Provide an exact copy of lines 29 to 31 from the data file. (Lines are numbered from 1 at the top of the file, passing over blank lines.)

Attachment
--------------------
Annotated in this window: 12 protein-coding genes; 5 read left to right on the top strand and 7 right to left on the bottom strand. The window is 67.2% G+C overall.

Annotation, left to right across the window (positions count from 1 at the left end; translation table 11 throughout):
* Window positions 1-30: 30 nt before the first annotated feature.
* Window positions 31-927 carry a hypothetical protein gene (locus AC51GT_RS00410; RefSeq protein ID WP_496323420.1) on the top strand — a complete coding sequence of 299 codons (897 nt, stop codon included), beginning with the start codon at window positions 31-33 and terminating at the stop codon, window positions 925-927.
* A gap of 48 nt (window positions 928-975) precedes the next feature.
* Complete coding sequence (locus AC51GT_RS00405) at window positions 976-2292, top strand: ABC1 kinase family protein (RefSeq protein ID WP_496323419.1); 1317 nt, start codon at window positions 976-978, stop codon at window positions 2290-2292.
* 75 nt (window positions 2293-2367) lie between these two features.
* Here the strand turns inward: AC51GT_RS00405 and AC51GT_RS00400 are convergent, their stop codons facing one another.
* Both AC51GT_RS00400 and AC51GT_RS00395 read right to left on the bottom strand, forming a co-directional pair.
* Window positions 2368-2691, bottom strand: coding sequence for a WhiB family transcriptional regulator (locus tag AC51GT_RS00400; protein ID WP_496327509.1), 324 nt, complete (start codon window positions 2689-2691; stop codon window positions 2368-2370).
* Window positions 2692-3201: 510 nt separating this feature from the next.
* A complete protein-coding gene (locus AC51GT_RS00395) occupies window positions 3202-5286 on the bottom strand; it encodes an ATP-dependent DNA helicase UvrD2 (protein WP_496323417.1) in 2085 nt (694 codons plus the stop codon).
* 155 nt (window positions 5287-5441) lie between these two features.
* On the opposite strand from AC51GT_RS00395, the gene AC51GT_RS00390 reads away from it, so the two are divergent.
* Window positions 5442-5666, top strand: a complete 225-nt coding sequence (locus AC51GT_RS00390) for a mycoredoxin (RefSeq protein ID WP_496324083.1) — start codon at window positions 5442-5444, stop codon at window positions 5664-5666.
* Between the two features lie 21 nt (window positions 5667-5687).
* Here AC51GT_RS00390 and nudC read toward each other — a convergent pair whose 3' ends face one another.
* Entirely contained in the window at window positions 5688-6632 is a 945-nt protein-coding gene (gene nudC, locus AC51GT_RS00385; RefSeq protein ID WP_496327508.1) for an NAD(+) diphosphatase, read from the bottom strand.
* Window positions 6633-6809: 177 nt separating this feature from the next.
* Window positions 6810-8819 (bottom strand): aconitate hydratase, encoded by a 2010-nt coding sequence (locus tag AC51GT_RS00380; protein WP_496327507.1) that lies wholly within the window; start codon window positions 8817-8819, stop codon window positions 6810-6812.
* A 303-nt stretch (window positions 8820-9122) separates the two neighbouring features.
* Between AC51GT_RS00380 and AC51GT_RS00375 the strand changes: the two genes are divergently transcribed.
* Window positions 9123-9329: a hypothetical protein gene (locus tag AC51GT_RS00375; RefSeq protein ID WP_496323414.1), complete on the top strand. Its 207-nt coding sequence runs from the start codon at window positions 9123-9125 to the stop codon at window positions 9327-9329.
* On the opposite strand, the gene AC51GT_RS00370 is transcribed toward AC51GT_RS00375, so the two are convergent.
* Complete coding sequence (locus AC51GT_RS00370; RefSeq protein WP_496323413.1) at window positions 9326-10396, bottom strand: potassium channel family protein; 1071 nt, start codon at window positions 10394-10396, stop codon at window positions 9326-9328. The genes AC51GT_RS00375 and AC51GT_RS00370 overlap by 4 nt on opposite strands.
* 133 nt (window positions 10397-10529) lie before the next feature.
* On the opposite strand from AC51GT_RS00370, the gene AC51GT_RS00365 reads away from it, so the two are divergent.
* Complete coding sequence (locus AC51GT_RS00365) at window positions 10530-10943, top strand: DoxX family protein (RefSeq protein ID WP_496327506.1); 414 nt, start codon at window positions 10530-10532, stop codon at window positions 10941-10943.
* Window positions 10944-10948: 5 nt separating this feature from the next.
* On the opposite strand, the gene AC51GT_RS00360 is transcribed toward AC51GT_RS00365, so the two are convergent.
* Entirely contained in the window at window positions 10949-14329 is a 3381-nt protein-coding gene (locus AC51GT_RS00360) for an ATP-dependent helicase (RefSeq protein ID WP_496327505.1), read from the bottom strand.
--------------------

* Window positions 10944-10948: 5 nt separating this feature from the next.
* On the opposite strand, the gene AC51GT_RS00360 is transcribed toward AC51GT_RS00365, so the two are convergent.
* Entirely contained in the window at window positions 10949-14329 is a 3381-nt protein-coding gene (locus AC51GT_RS00360) for an ATP-dependent helicase (RefSeq protein ID WP_496327505.1), read from the bottom strand.